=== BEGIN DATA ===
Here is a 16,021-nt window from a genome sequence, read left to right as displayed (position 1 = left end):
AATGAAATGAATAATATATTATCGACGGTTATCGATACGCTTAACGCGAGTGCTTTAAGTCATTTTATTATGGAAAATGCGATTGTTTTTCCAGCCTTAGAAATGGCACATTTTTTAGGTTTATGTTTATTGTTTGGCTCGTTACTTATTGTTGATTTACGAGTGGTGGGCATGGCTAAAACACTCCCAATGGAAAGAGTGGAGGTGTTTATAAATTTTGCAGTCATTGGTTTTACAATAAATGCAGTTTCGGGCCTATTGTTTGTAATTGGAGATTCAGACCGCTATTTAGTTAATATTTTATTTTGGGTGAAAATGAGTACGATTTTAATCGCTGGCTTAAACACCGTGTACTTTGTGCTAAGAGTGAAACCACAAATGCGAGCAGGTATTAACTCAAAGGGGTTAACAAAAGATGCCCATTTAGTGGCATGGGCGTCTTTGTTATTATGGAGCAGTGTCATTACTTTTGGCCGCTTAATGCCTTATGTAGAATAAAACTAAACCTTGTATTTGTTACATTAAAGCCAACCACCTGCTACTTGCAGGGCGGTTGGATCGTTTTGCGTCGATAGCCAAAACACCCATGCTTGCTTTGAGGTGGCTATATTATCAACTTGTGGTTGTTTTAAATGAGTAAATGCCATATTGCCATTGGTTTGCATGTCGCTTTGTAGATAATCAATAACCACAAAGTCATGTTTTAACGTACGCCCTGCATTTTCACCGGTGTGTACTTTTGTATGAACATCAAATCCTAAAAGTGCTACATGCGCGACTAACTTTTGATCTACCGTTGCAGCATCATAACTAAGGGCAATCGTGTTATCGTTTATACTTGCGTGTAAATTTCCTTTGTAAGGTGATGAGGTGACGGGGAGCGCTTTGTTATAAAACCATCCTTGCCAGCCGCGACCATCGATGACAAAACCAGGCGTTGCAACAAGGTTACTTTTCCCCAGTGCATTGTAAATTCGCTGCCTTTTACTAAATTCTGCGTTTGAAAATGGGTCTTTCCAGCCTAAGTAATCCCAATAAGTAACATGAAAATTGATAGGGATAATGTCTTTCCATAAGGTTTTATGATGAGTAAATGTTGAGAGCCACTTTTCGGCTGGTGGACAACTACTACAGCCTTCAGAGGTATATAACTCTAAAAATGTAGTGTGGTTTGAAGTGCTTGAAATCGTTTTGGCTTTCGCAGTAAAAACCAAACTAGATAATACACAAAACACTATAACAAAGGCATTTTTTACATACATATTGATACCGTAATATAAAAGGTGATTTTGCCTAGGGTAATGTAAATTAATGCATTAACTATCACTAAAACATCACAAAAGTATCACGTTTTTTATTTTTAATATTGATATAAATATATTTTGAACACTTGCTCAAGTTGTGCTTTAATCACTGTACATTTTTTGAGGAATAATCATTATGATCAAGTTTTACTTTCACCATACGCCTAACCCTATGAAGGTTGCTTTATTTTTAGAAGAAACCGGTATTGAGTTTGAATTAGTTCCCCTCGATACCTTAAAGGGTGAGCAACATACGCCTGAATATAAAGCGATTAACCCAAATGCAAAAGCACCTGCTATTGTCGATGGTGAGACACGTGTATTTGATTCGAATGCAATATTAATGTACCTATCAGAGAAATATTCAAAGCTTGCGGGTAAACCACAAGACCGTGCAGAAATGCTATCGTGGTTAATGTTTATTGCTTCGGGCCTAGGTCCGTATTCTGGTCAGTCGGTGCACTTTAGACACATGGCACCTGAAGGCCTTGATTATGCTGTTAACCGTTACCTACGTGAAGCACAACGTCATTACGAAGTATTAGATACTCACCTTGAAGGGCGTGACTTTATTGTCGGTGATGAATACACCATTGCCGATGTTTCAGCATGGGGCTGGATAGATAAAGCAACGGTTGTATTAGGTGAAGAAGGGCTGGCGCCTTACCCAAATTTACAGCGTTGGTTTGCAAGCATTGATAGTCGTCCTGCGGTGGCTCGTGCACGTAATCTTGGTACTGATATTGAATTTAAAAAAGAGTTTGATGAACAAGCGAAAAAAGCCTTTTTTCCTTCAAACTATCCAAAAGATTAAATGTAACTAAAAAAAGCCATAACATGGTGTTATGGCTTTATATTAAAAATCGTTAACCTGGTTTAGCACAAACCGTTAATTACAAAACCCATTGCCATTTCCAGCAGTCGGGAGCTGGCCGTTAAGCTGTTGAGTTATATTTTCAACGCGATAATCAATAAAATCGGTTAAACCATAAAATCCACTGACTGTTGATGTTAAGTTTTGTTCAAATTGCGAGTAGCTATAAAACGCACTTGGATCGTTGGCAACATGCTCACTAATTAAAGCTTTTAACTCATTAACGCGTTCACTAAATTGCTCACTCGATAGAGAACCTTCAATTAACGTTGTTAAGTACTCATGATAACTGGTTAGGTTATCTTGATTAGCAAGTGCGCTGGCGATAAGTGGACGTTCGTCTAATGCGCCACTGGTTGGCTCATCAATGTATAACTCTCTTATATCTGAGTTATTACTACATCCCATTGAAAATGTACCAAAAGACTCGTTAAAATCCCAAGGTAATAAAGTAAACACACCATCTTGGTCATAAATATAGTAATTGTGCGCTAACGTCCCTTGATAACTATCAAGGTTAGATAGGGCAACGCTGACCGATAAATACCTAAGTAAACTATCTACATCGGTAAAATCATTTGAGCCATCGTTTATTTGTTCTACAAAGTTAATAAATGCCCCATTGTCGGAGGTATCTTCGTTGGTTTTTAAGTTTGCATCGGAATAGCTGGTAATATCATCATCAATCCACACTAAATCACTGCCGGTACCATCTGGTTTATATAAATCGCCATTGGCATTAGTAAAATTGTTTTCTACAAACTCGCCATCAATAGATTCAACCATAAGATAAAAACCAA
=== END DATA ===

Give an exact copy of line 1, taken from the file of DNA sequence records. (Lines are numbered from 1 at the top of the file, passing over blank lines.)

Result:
Here is a 16,021-nt window from a genome sequence, read left to right as displayed (position 1 = left end):